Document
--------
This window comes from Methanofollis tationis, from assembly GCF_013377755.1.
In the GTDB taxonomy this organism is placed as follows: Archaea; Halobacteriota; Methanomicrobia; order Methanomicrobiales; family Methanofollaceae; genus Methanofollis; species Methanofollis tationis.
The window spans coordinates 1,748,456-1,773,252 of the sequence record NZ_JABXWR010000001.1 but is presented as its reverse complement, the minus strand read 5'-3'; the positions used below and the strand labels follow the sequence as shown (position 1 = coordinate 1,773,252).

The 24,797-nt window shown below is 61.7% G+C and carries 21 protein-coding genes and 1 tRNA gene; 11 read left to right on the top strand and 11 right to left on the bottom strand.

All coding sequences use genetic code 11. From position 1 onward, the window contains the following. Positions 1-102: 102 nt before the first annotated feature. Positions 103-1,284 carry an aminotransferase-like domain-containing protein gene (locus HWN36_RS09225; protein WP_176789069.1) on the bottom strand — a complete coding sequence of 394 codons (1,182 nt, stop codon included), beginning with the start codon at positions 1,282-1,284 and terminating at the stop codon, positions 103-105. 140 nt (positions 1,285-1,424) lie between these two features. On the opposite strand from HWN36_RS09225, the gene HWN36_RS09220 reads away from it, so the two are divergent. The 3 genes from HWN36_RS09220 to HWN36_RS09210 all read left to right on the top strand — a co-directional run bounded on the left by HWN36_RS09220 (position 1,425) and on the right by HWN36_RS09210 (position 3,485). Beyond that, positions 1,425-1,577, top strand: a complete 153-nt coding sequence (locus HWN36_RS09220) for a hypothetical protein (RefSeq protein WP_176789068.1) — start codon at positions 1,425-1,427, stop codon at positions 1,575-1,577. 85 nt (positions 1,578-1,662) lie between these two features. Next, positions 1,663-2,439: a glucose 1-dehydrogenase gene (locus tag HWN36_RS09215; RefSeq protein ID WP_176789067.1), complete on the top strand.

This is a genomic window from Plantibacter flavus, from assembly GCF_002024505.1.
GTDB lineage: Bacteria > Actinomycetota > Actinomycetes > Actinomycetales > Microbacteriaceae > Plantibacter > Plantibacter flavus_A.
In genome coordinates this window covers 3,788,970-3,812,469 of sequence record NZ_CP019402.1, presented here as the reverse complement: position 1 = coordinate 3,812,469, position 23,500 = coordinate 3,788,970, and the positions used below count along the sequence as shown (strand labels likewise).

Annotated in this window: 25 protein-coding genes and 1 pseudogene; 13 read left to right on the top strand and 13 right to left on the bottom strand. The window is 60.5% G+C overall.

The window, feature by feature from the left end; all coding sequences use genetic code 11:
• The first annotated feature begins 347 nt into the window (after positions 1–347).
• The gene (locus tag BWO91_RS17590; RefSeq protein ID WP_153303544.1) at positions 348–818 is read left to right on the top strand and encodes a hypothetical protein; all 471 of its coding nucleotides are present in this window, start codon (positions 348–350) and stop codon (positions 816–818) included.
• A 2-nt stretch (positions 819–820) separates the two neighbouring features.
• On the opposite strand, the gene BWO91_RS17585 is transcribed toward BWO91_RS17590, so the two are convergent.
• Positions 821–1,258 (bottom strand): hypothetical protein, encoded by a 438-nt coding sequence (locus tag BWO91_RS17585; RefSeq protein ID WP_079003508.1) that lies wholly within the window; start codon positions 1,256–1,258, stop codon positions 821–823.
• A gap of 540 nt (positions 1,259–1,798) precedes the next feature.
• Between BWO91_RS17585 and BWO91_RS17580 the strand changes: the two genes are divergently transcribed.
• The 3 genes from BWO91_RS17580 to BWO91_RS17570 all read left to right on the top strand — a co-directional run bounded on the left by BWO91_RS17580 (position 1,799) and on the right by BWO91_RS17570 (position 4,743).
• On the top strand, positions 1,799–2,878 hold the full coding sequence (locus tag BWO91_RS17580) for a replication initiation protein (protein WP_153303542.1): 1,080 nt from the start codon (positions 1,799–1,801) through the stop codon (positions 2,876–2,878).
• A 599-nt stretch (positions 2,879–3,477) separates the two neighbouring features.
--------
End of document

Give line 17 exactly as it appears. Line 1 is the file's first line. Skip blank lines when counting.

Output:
• Between BWO91_RS17585 and BWO91_RS17580 the strand changes: the two genes are divergently transcribed.